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Books

Book & Bottle #6: Halloween edition

Book & Bottle pairs books with booze—a surrogate for my fantasy of one day owning a combination bookstore and bar.

Ling Ma’s Severance and Rob Roy MacGregor, namesake of the book’s cocktail pairing

I am not the kind of person who likes zombie books, not even when they’re dressed up like Jane Austen à la Seth Grahame-Smith’s Pride and Prejudice and Zombies. Dystopia of any type is not my go-to genre, reality being dystopian enough for me most days, thank you very much. But rules are made to be broken, and Ling Ma’s excellent debut novel from 2018, Severance, proved that, on occasion, I am in fact precisely the kind of person who likes a good zombie novel set in the dystopia of our recent past. 

Given my prejudices, it will not surprise you to learn that what attracted me to the novel in the first place was something other than spending time in the company of the walking dead. Rather, it was the promise of reading a book about work, which was implied in both the title of Ma’s novel as well as the color of its cover—pink, as in slip. I have been trying to write a non-fiction book about work for a few years now, which mostly means I’ve been reading other books about work. My reading list on the subject has veered sharply from the What-Color-Is-Your-Parachute?-type books to fiction, which lately seems to me to do a better job at treating the topic that subsumes the majority of our earthly hours with the imagination it deserves. A line from Severance comes to mind: “When you wake up in a fictitious world, your only frame of reference is fiction.”

But before work: zombies. Or more specifically, the fevered, which is what most of America has become when the novel opens. The fevered—cause unknown, but blamed on spores originating in China—are stuck in a loop of “mimicking old routines and gestures they must have inhabited for years, decades…They could operate the mouse of a dead PC, they could drive stick in a jacked sedan, they could run an empty dishwasher, they could water dead houseplants.” They pose no real threat to the survivors, a fact that the novel’s protagonist and narrator, Candace Chen, points out early in the book to Bob, the aspiring-cult leader of the small band of survivors who rescued Candace semi-conscious from a taxi she stole to get out of New York City. Bob is pontificating about whether their reality is more akin to a zombie or vampire flick—zombie in his estimation since vampire stories are character-driven—when Candace dares to challenge him for the first but not last time. Bob pontificates (and worse) a lot.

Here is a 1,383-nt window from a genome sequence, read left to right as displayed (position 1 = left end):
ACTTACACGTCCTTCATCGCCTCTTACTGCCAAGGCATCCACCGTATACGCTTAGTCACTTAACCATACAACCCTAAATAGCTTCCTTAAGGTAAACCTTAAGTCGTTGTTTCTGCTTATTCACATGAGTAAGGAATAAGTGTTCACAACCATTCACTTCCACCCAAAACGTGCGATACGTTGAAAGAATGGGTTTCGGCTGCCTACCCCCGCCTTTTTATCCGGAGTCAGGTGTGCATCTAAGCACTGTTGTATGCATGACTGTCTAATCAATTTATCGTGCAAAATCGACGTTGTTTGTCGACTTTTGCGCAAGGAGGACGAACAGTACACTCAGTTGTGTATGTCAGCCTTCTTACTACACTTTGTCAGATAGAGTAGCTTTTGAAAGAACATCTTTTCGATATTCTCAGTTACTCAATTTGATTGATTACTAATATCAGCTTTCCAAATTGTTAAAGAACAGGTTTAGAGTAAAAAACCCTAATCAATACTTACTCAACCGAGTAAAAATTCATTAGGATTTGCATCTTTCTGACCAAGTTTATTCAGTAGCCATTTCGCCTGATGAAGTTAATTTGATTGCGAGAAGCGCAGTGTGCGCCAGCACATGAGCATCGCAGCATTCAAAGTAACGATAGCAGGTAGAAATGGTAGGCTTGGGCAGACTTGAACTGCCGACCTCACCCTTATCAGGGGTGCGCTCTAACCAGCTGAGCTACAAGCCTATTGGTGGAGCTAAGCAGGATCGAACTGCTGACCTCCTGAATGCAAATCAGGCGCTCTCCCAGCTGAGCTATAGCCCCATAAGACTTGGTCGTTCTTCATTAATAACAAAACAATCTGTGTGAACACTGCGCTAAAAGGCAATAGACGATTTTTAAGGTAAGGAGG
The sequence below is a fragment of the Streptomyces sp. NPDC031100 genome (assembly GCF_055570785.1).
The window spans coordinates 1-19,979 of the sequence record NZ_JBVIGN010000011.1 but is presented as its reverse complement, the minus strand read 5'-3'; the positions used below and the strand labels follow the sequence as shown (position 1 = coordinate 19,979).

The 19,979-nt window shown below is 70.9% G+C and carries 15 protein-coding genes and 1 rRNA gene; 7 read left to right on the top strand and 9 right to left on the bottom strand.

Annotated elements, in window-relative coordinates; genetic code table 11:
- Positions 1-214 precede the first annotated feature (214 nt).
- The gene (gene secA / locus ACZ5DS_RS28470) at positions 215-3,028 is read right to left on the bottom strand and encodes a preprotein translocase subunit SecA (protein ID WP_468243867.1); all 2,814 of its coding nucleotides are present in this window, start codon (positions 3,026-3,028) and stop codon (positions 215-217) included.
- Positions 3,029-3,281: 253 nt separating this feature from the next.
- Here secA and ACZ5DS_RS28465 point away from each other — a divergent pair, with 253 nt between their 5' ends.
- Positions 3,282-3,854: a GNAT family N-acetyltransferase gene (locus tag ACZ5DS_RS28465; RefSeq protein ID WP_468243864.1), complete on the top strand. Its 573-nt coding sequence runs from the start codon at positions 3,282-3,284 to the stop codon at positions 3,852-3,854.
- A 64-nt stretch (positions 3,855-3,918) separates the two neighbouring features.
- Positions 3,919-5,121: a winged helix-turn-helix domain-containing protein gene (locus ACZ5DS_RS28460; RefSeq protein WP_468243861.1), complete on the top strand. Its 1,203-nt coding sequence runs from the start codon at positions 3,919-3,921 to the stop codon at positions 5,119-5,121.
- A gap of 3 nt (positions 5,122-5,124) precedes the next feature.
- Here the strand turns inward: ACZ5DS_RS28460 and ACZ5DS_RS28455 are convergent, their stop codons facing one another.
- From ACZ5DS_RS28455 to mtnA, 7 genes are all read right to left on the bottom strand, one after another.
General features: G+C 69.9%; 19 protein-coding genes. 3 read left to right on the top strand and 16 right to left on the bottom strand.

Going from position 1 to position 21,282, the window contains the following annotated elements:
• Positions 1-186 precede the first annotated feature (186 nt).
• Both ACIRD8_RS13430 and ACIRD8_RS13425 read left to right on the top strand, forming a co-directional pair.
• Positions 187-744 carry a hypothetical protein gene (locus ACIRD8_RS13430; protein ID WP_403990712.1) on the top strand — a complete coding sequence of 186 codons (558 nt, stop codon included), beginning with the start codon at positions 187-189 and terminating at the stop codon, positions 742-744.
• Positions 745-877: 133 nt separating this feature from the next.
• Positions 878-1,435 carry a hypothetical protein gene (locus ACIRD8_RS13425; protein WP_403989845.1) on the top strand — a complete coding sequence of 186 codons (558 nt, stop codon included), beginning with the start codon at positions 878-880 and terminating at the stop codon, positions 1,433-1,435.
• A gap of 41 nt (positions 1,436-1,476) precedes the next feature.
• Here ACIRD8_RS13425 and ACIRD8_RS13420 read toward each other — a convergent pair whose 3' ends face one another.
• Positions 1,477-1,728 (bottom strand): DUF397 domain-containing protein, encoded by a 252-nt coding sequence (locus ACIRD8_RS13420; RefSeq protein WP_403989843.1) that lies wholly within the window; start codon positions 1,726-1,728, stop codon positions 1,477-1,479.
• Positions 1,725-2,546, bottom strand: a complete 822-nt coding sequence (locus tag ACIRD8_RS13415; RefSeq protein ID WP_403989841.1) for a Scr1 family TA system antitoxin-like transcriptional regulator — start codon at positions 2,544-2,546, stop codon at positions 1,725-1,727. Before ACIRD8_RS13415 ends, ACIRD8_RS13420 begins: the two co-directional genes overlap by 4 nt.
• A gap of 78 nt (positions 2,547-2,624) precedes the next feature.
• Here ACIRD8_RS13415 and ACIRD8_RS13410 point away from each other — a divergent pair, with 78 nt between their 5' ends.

The novel slips effortlessly between Candace’s life as a twenty-something in New York City in the runup to the apocalypse and her life as one of the group of survivors dealing with its aftermath. In between slaying zombies—which the survivors do at the end of their supply-collecting “stalks” of the homes of the fevered on the purported ethical grounds of putting them out of their misery—we learn about Candace’s life at work at a book production company call Spectra. There she project manages outsourced-to-China Bible production, a job she fell into through a short-lived romance with the brother of the owner of the company.

Candace, a Visual Arts major and amateur photographer, isn’t particularly enamored of the job, but she is good at it. More than that, she can lose herself in the work.

“I answered emails. I measured spine widths to the exact millimeter. I ordered prototypes of Bibles for clients. I drew up specs for new Bible projects, sent them to the Hong Kong office for an estimate. I calculated the volume and weight of the books to estimate packing and shipping costs. I received a call from an Illinois publisher, and assured their team over speakerphone that the paper for their prayer-book series was indeed FSC certified, without the use of tropical hardwoods. I don’t remember if I took lunch or not.”